Of course, this doesn’t necessarily mean that the dirt bike offers no protection whatsoever. The dirt bike itself can also be an effective way to mitigate injuries depending on what you do during awkward moments.
We’ll discuss that in more detail later on.
For now, just remember that when emergencies occur, the gear you wear will likely be the biggest factor as to whether you end up with a mild injury or a more severe trauma.
Make sure that the gear you buy is approved by the appropriate safety regulator. Tons of research goes into finding out the optimal design for safety and many of the larger brands will regularly implement the latest findings into their products. So avoid cheap, unbranded, and non-approved items!
Here are just some examples of the type of gear you should be keeping an eye on.
The helmet is often seen as the most important part of any protective gear setup. This isn’t surprising, as injuries to the head and neck tend to be more serious than other forms of trauma.
Your helmet should be made from strong, approved materials (like carbon fiber) and be DOT-approved at a minimum. Recent advances in safety gear design have also led to the development of the MIPS (multi-directional impact protection system) which uses slip-plane technology to further mitigate certain impacts. Definitely, something to look out for when shopping for headgear.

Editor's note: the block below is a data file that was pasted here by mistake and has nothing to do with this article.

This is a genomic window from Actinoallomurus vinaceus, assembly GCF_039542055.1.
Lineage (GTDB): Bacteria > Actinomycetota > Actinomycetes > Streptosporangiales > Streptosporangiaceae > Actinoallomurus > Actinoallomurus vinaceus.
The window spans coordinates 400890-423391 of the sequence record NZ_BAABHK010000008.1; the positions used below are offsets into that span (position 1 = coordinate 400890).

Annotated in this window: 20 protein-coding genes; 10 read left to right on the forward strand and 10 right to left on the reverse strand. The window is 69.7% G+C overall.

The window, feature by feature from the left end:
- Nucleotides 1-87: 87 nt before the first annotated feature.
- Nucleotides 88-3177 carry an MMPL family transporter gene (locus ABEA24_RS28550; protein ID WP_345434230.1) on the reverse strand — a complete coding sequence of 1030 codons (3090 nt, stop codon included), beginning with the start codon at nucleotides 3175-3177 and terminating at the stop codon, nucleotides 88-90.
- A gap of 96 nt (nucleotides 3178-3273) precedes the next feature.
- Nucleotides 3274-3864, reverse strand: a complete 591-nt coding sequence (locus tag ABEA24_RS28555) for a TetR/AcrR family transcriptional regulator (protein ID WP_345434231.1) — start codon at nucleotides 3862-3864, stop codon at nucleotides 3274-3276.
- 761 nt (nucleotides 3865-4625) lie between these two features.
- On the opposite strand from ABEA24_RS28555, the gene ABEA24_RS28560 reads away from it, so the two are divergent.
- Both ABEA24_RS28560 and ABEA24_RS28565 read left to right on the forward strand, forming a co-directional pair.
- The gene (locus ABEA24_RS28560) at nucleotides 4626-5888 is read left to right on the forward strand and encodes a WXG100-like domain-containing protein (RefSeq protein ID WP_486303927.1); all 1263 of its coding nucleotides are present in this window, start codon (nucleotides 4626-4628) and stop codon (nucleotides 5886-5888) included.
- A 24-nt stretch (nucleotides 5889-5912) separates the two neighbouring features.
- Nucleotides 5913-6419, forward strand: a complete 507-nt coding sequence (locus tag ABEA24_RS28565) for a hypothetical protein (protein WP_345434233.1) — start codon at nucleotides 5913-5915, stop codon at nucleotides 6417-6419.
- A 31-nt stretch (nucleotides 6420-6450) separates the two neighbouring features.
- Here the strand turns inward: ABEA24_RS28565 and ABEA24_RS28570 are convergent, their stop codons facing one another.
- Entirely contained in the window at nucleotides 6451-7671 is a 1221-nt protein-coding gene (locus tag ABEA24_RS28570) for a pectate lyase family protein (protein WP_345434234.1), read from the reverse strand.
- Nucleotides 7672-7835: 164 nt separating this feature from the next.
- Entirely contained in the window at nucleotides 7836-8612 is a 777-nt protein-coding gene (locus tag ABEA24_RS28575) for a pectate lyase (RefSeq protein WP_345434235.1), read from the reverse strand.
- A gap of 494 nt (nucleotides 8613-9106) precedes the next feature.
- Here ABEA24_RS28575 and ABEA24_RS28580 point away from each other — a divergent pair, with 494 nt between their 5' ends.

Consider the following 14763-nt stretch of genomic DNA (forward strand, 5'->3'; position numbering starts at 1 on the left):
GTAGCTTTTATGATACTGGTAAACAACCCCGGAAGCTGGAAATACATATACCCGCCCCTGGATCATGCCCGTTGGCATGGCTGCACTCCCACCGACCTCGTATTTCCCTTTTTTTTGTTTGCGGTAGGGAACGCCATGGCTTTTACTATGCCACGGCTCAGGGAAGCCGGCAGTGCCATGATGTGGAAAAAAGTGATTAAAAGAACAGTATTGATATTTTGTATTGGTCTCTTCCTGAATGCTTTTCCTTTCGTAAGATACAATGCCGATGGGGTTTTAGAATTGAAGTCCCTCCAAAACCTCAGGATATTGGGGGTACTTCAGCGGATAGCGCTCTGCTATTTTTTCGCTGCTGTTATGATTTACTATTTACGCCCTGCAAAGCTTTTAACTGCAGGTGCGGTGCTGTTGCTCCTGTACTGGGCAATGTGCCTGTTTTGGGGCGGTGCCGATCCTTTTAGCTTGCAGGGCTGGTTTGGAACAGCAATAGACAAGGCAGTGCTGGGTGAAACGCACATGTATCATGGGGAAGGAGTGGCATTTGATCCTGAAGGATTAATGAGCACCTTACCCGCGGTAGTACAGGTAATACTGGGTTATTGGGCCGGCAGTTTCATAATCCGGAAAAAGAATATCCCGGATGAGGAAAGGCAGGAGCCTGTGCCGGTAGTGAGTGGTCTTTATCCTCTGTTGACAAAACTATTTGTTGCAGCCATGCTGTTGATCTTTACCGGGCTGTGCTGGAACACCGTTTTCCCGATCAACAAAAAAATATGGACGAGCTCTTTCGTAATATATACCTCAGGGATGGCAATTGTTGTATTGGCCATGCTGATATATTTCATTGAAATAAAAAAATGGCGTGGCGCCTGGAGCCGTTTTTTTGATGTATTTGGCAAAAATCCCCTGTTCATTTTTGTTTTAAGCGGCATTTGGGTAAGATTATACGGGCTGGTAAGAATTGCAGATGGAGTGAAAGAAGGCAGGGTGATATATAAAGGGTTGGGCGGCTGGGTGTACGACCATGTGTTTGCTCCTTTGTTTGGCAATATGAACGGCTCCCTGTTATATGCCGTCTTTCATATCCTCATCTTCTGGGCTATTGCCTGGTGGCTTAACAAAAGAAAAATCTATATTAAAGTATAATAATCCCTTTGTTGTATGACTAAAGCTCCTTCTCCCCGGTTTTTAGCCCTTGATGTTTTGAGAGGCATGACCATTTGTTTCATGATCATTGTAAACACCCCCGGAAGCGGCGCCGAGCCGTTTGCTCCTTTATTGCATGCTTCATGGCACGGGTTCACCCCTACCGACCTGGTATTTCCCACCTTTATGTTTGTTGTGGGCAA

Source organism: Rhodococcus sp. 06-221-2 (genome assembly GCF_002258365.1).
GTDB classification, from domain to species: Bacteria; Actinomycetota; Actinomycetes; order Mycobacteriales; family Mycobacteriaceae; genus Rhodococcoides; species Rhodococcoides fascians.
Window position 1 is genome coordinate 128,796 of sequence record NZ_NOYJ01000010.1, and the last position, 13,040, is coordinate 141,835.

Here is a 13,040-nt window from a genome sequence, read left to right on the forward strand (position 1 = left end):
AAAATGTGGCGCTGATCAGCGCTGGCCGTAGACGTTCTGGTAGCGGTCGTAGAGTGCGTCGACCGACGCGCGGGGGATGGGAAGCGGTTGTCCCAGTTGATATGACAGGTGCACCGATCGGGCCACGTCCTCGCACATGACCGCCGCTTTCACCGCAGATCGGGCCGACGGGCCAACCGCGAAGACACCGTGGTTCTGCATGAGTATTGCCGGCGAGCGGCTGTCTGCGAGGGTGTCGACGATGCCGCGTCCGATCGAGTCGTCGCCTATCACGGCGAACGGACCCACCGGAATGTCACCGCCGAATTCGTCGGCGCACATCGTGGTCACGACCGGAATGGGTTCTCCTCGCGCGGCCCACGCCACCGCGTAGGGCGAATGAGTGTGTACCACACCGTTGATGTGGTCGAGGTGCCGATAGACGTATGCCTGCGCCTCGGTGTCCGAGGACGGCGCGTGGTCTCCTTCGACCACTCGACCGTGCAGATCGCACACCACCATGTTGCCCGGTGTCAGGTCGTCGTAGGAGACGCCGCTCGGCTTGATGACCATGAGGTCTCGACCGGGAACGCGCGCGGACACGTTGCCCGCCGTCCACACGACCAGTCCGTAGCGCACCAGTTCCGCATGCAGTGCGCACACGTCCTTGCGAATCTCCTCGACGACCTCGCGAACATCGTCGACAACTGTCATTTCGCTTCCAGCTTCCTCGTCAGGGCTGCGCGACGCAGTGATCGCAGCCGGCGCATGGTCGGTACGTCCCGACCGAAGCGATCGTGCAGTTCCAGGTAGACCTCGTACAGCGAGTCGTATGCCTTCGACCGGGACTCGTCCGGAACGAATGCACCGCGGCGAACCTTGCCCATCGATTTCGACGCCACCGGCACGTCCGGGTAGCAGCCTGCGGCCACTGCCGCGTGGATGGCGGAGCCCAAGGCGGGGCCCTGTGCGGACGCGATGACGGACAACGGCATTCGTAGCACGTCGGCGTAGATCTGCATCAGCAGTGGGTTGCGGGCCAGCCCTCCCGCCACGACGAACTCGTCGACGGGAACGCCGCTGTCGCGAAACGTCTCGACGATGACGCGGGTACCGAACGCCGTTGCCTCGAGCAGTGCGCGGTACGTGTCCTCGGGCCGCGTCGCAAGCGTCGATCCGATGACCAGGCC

Ventilation is important to reduce discomfort, and your field of vision should also be taken into consideration to reduce the risk of accidents.
Your field of vision is also likely to be impacted by the googles you choose. These are a must-have as you can expect to have debris flying into your eyes when biking out in the open and especially during intense races.
Some factors you may want to consider when choosing other top-of-the-range models are how they deal with condensation and moisture as well as protection against harsh sunlight.
Our JAC goggles have an ultra-wide field of view, an ultra-wide strap, and are ultra-comfy due to the triple layer foam design.